Over the coming months, I will be launching group work projects to help you form connections between your discipline’s and concepts in the wider world, I hope that they will promote debate, discussion and energy to your thinking and making as you develop your studies on the Creative Arts programme. Please keep a lookout for these, they will be starting with an online lecture in the form of a webinar and accompanying padlet resource that I hope as many of you as possible will engage with to support your studies. The first of these will be a lecture titled ‘Global Perspectives in Contemporary Creative Arts’ that I will advertise on OCA Discuss, I hope to continue the conversation with you there.

Barthes, Roland (1977) Image Music Text. London: Fontana Press

Bukdahl, E.M. (2015) ‘Olafur Eliasson Interdisciplinary Approaches and their Interplay with his Art’ The Journal of Somaesthetics No. 1, 2015 PP. 8-18 

Image: Tate Modern, 2019, Turbine Hall part of Olafur Eliasson ‘In Real Life’, image courtesy Doug Burton

  • Globalisation – The act of connecting networks of production towards a worldwide scale
  • Cross-cultural – The relationship of different cultural perspectives to each other
  • Hybridised – The forming of something new from selected strands of knowledge
  • Discipline – An individual creative area such as Fine Art, Music, Creative Writing etc.
  • Interdisciplinary – Integrating the study of two or more disciplines with concepts from both the arts and broader global views
  • Multidisciplinary – Working with different areas of study at the same time and as separate entities.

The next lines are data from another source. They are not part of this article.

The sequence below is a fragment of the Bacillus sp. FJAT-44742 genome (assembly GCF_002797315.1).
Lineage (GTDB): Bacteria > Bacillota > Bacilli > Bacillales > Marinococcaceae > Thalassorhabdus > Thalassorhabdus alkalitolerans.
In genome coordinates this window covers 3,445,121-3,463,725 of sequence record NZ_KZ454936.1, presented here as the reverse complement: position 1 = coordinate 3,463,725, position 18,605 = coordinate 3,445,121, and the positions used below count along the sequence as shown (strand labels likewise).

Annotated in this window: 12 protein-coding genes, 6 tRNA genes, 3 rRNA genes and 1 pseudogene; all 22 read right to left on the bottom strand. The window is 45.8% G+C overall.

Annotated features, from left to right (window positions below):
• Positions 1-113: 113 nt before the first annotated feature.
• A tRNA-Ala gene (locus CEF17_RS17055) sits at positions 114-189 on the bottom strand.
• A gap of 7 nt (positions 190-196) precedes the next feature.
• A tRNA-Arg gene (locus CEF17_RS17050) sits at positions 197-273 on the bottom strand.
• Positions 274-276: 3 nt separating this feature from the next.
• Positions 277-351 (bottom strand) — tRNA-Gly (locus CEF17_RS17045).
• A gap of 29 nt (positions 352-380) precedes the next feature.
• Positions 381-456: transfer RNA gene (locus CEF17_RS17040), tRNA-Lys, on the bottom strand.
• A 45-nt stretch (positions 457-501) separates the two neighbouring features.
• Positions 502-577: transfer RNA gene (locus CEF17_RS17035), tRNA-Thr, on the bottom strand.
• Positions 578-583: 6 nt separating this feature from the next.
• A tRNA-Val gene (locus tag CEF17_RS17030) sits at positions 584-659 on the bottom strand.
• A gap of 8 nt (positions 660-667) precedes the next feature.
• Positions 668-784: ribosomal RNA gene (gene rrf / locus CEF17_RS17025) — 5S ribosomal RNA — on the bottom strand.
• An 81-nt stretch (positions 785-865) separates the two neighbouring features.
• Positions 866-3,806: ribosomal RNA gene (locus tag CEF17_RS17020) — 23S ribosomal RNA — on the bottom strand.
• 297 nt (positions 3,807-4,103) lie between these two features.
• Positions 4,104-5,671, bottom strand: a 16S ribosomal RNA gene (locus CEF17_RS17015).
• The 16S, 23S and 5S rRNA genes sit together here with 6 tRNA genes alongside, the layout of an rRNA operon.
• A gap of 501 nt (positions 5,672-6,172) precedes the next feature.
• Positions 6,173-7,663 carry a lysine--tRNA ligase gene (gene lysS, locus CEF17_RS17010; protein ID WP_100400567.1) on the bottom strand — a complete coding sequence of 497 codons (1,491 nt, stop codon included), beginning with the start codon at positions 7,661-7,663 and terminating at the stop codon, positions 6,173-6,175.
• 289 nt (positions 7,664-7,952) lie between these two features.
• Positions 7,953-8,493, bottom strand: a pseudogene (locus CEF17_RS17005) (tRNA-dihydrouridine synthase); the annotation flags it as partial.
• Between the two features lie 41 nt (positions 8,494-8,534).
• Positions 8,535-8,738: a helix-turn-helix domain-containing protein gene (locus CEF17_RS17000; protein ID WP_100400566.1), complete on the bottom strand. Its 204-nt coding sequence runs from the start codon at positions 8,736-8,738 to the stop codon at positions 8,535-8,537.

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Posted by author: Doug Burton
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3 thoughts on “Creative Arts, Part 1: What do we mean by Interdisciplinary?

  • Thanks for this helpful and thought provoking article Doug. The move towards a more interdisciplinary approach in creative arts is exciting and welcome. I fully appreciate the point about the unease or disruption that this can create, both for the artist and established ways of looking at disciplines. The potential for new creative thinking, whilst often unsettling, is also full of potential for the development of new thoughts and ideas. I also recognize the points you make about political elements of interdisciplinary working – whether that’s human scale politics and the participation of groups and communities or wider scale geopolitics. One of the interesting problems this creates for a learning organization is to help students get the most out of the possibilities. Equally, challenging must be for a learning organization like the OCA to create new flexible ways of working that transcends traditional specialisms and ways of delivering units of learning that is more open ended. I look forward to engaging In interdisciplinary ways of working in my own learning.

  • I’m really pleased you have found this blog part 1 engaging, Annette. My aim is to keep producing opportunities to support and discuss with students expectations for working with more than one discipline. Part 2 of this blog will be coming soon where I hope to develop ideas around taking risks and how to broaden engagement with subjects in the wider world.

  • It seems to me that the most creative space is that between traditional disciplines, because that is where the space is. If we operate between disciplines we can draw on the richness of both or all whilst not being constrained by either or any.